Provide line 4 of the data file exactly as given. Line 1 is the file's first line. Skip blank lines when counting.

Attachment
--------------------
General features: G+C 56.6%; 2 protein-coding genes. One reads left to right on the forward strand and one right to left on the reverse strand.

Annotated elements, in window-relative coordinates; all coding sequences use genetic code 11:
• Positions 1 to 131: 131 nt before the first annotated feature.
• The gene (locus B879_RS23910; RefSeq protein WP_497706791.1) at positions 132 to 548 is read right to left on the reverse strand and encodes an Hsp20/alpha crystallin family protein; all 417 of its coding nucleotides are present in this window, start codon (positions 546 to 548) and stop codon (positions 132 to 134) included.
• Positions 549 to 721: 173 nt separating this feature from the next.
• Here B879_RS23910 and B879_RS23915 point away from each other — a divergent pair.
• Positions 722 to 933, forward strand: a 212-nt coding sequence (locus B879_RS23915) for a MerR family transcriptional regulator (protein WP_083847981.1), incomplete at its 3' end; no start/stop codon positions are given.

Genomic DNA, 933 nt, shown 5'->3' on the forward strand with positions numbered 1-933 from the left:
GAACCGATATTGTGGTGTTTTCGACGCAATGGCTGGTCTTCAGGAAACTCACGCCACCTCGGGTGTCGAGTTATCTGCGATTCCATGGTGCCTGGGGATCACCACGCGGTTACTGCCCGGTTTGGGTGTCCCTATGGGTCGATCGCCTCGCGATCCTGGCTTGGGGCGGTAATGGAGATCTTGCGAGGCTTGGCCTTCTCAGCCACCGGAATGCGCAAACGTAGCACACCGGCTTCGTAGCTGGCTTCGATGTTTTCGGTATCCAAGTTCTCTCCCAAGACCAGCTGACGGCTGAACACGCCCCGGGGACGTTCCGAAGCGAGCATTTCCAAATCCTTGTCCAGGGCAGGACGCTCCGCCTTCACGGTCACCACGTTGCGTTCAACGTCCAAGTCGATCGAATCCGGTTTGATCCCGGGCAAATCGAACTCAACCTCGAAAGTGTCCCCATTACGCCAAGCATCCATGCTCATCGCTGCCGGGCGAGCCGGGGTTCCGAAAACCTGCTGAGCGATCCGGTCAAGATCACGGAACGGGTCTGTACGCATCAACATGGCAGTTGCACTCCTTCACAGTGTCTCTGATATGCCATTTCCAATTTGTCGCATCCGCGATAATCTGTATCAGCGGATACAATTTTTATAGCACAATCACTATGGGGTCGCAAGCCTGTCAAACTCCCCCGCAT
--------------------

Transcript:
• The gene (locus B879_RS23910; RefSeq protein WP_497706791.1) at positions 132 to 548 is read right to left on the reverse strand and encodes an Hsp20/alpha crystallin family protein; all 417 of its coding nucleotides are present in this window, start codon (positions 546 to 548) and stop codon (positions 132 to 134) included.